Slapped down for selling coffee in traffic

2014-04-27 15:00

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A young company had a great idea - selling coffee in the traffic. But then the law stepped in. Moyagabo Maake reports.

Do you need your caffeine fix but are stuck in traffic? Sibu Vilakazi has a solution for you – or at least he had one.

Last year, the 24-year-old had the idea of selling coffee “on the go” along public roads.

He says On-Da-Go cost him about R80?000 to set up, cash the BCom graduate raised after selling his shares on the JSE and then splitting the cost with his parents.

His father is Netcare chairman Jerry Vilakazi, so Sibu is budding business royalty.

Staff members kitted out in red t-shirts and mobile dispensers in giant backpacks were dispatched on Grayston Drive in Sandton, Joburg.

“It was a big success,” says the entrepreneur. “We would make roughly R600 per morning selling solely on one road.”

But the Joburg metro police put a stop to the budding trade.

“In December, we were told that what we are doing is illegal. After this, we decided not to cause a scene and left, and stopped trading for the first three months of the year. Within this time, we were able to go through the relevant act and bylaws and came to realise that what we were doing was legal and regulated.”

Earlier this month, On-Da-Go returned to the streets but Vilakazi says a traffic cop asked them to leave without explaining which laws they were breaking.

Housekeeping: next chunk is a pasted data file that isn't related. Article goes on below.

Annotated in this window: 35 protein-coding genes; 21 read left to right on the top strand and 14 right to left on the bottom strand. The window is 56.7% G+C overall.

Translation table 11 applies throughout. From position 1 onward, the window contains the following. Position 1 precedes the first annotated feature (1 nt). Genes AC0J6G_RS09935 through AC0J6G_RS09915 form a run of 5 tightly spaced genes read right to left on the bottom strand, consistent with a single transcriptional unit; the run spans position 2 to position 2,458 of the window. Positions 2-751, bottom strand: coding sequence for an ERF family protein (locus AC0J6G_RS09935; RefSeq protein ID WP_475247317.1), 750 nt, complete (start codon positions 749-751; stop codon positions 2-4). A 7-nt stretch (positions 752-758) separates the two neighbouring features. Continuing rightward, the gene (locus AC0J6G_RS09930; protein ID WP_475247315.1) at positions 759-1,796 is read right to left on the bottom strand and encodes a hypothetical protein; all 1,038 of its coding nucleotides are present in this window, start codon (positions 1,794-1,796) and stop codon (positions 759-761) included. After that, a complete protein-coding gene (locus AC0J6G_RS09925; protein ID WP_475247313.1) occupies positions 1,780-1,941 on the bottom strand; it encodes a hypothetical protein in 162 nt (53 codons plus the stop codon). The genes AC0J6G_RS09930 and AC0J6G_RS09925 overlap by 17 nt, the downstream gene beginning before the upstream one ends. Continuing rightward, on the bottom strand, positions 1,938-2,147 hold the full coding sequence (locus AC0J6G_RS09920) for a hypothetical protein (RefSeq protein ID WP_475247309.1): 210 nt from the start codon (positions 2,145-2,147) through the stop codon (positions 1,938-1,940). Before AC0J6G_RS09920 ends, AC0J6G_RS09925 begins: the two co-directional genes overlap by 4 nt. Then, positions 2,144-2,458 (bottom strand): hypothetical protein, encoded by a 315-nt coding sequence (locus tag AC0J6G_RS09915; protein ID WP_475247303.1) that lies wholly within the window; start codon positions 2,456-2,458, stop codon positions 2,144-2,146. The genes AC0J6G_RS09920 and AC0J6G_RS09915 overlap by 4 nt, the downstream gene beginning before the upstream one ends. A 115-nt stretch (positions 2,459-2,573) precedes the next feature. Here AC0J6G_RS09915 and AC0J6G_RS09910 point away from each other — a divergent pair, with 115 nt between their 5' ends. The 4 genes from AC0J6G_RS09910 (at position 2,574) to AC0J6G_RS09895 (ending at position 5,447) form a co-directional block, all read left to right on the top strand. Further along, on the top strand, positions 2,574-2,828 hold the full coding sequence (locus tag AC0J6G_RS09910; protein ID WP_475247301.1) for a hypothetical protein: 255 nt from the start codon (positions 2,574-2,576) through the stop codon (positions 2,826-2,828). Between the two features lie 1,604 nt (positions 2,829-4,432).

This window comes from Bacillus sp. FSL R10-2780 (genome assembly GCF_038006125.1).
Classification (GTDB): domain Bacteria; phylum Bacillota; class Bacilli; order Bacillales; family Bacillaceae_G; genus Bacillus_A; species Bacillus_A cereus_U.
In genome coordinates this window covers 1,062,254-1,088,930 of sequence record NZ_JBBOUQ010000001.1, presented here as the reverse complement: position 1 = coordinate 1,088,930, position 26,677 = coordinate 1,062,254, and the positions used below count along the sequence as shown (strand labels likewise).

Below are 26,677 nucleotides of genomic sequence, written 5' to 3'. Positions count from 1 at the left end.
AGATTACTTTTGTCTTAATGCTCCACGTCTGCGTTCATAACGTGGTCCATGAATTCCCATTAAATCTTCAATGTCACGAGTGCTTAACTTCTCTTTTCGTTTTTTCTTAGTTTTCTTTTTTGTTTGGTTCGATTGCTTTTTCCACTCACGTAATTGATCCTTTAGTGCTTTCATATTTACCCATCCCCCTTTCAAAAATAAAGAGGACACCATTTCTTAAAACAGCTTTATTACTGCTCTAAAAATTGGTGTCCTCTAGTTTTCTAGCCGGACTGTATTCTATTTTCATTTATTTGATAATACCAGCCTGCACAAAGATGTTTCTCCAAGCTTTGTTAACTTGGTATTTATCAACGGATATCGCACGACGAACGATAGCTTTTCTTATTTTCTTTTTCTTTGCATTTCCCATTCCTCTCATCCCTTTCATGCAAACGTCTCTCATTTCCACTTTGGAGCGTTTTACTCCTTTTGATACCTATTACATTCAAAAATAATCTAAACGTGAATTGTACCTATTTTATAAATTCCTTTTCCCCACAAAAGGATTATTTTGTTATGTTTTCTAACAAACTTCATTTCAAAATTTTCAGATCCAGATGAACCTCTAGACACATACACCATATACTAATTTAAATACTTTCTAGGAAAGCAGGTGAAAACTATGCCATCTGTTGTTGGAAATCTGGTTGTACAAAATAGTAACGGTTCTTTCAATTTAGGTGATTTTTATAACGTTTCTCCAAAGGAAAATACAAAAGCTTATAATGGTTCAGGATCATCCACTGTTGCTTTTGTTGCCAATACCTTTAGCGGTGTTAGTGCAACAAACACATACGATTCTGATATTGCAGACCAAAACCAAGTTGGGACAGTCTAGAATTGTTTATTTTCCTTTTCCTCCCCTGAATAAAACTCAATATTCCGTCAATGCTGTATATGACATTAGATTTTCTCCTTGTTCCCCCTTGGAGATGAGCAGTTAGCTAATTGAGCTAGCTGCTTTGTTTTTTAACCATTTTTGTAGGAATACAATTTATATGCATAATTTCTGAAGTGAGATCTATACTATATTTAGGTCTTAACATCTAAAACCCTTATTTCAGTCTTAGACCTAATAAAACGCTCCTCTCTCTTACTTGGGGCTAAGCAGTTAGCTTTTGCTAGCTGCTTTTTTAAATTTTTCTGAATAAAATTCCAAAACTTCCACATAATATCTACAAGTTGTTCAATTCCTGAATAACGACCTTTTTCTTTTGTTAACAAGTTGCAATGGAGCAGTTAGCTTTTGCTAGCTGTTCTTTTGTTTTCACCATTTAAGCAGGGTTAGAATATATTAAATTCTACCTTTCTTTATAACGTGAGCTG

“At this point, she [the cop] became very angry. She [said]: ‘This is my intersection, and you can’t sell here.’”

They left but returned the next day, bylaws in hand.

“Once again, she became very angry, not even reading them. She threatened us again and told us to leave or she’ll impound our tanks. Since then, we have been unable to sell and were harassed out of the business environment by those put in place to protect us.”

#Trending approached the Joburg metro municipality for clarity. Media relations executive Nthatisi Modingoane said our query “was too general”, and provided extracts from bylaws relating to informal traders.

The only law On-Da-Go might have broken relates to trading within 5m of an intersection. But Vilakazi says this was not likely.

“This, in simple terms, refers to stop streets, robots and T-junctions,” he says. “We do not sell anywhere close to 5m from the robots.

“Even those selling newspapers don’t. It would leave you very little time to even try to make a sale.”

The bylaws are clear: the municipal council would have to declare and mark an area where informal trade is restricted or banned.

“Where we were selling there was no sign,” Vilakazi insists.

But Modingoane said: “Selling coffee falls under the category of prepared food, therefore, a licence obtainable from the environmental health [department] is required.

“Coffee and other cooked food can be sold if a trader is in possession of a licence, and trading is not done on a freeway or on/off-ramp.”

Vilakazi argues he does not need a permit as these are for specific services and businesses, including the keeping of livestock and hair salons, not for caffeine distribution.

For now, On-Da-Go is “on da slow” as the law and hawkers continue to clash.

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